Industry 4.0 represents the fourth industrial revolution. The focus is on interconnectivity, real-time data, automation, and smart manufacturing. Industry 4.0 is about using modern technology to increase automation and improve communication and process monitoring.
The new IIoT technologies allow the manufacturing industries to digitize and gain interconnectivity, more communication, and data-driven analysis tools.
- OEE food manufacturing score of 100%: Perfect factory production, manufacturing only good parts as fast as possible with no stop time
- OEE food manufacturing score of 85%: Considered world-class for discrete manufacturers; a suitable long-term goal for many companies
- OEE food manufacturing score of 60%: Typical score for discrete manufacturers but indicates there is substantial room for improvement
- OEE food manufacturing score of 40%: Not uncommon for food manufacturing companies that are just starting to track and improve their manufacturing performance
In most cases, a low score can be easily improved through straightforward measures such as tracking stop time reasons and addressing the largest sources of downtime.
Smart Factory technologies can help factories uncover reasons for low OEE scores so managers and other stakeholders can address the problems and enact change.
By measuring OEE, managers gain insight that allows them to properly identify opportunities to improve processes. You can use factory OEE to compare your plant to others in the same industry and see where your benchmark falls within industry standards. OEE also calculates the value gap between current and future states of productivity.
- A factory runs at 1,800 units an hour and is open eight hours per day, 260 days per year.
- This factory should pump out 3.7M units annually.
- An OEE of 56.5% indicates that the factory is only pumping out 2.1M units annually.
- That means that the factory is staffed for 3.7M, equipped for 3.7M, and carries overhead expenses for 3.7M—but produces only 2.1M.
This discrepancy shows up frighteningly quickly on a balance sheet at the end of the month. Where did the money go? This is difficult to figure out 30 days after the fact. But Tile+ eliminates the guessing process with granular data, focusing on quick corrective measures that can be taken and improvements that can be made.
Overproduction is one of the lean manufacturing types of waste—the one that has the most significant impact on success. This type of waste happens any time a part, assembly, or final product can’t be used or sold because there is no customer for it. Overproduction is often the result of “just in case” manufacturing. Using Smart Factory analytics, businesses can collect more accurate, real-time data so they can move from being “just in case” manufacturers to being “just in time” manufacturers and reduce overproduction waste.
Worximity’s Smart Factory analytics solution uses automation, but that doesn’t mean it excludes humans. It is crucial to keep stakeholders actively engaged so they can learn to be more efficient.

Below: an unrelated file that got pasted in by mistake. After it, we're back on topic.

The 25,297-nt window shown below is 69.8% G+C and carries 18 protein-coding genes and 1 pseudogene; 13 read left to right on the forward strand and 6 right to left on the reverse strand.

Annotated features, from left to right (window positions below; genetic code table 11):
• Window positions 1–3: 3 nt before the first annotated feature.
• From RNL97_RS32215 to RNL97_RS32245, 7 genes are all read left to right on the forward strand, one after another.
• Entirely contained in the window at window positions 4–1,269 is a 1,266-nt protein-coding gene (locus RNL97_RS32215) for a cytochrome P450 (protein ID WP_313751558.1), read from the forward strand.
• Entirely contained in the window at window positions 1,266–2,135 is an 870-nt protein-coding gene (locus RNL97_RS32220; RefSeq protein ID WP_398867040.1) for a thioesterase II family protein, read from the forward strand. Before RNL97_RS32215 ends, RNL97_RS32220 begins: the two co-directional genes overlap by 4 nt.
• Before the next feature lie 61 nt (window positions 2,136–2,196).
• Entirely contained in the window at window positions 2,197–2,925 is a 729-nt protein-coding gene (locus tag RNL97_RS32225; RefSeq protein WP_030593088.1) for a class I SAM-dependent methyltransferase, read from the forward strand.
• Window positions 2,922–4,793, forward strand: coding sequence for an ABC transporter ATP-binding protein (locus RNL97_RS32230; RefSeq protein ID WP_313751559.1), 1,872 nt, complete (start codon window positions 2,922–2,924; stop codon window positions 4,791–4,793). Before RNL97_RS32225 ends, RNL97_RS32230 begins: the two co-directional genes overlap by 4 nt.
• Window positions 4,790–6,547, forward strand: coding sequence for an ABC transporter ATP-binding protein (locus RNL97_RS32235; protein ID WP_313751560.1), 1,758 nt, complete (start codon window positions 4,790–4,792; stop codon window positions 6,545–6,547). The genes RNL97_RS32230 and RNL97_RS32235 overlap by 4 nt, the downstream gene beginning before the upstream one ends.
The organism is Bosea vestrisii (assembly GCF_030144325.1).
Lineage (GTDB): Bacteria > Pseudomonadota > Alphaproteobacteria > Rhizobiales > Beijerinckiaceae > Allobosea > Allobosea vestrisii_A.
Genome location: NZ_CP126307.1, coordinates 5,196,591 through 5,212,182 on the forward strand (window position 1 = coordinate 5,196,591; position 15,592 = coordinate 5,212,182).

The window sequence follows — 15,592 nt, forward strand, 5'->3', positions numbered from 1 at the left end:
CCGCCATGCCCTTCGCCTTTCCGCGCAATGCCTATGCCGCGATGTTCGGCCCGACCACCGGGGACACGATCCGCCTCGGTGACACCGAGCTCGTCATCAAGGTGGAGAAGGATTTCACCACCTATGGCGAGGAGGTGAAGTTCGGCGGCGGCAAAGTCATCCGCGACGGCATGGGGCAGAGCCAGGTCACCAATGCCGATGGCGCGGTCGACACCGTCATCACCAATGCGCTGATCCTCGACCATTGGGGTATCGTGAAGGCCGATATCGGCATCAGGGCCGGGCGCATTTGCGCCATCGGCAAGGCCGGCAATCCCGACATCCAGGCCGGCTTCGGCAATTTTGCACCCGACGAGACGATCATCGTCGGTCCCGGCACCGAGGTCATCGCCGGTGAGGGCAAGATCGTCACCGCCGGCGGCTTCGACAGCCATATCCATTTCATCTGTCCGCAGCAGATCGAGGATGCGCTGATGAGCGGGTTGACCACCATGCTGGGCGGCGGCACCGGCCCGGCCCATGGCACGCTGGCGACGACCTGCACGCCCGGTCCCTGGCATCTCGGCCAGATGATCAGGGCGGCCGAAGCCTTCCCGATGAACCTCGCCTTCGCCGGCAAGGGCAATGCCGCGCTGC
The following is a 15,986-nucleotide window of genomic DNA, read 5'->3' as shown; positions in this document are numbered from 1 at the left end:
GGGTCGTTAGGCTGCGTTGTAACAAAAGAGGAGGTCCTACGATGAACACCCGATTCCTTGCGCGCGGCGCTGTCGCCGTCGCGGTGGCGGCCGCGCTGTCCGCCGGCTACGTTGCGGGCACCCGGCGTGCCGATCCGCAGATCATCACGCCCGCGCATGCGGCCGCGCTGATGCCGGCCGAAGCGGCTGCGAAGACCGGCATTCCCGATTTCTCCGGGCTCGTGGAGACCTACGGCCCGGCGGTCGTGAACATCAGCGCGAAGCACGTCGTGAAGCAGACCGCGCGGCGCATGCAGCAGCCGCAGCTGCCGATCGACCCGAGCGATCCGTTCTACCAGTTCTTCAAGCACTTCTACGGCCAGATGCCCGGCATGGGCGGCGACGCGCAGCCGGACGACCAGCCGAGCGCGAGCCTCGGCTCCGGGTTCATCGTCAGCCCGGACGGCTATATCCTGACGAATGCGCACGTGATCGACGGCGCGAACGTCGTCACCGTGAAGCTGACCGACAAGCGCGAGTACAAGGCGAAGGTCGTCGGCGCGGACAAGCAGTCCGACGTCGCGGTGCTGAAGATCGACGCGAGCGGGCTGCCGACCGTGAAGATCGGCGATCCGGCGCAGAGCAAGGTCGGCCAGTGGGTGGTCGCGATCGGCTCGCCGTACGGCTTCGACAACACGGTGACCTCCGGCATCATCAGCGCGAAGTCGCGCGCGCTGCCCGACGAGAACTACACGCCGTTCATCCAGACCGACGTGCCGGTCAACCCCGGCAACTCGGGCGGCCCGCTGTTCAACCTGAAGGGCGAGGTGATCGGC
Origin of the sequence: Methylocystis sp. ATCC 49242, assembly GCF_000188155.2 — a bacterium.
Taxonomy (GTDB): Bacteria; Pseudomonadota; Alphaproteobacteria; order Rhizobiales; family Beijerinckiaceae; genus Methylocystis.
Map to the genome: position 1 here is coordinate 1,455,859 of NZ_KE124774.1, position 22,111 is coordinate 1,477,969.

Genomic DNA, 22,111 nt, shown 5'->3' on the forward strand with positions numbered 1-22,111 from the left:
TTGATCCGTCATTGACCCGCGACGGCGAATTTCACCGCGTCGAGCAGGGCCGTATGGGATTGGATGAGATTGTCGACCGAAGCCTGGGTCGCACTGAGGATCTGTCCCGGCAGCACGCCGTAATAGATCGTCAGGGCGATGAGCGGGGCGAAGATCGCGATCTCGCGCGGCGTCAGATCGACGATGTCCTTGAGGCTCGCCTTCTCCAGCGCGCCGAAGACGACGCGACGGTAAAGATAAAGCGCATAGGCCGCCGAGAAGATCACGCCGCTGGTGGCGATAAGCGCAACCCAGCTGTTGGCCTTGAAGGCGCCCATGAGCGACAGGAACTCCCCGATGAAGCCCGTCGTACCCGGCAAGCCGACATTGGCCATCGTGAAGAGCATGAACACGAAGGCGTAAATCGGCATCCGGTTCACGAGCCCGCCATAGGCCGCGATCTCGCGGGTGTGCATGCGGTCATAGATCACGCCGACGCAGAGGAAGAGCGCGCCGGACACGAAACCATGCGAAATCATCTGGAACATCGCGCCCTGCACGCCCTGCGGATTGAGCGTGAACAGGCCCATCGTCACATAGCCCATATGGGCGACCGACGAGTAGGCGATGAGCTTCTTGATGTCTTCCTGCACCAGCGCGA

Our teams don’t just help with implementation. Each original Operational Excellence Specialist (OES) team includes engineering and manufacturing experts who are Six Sigma Black Belt certified. They have the manufacturing experience and the knowledge you need, truly understanding the reality of plant floors. Our OES teams take personal ownership of their accounts, providing food manufacturers with a go-to expert in their efforts to maximize efficiencies across their entire operations.
In principle, the Internet of Things (IoT) and the Industrial Internet of Things (IIoT) work in the same way. They both connect devices to the internet, making the devices smarter. The difference is that IoT works to make consumers' lives more convenient and easier, whereas IIoT works to increase safety and efficiency on production facilities. IoT is B2C (business-to-consumer) and IIoT is B2B (business-to-business).
For companies with multiple plants and production facilities, the benefits of implementing manufacturing IIoT include the ability to:
- Monitor and analyze data
- Conduct predictive maintenance on the entire supply chain
- Manage staff from the same system
These IIot benefits can dramatically improve food manufacturing production efficiency and eradicate a lot of paperwork. For you and your staff, IIoT provides easier access to KPIs, bringing more factory flexibility to avoid costly downtime.
Worximity’s TileConnect works with your existing equipment to automatically collect production data from your machines, including:
- Overall equipment effectiveness (OEE)
- Planned and unplanned downtime
- Financial/cost (labor cost per unit)
These are the main metrics and KPIs that TileConnect monitors, but managers can choose from more than 150 tiles to measure and see other factory specific data.
Worximity’s Smart Factory solutions empower decision-making from the machine level to the shop floor to the business level. By using data to unlock continuous improvement and generate value at every step of the production process, our solutions help manufacturers enact real change, finding efficiencies along the way.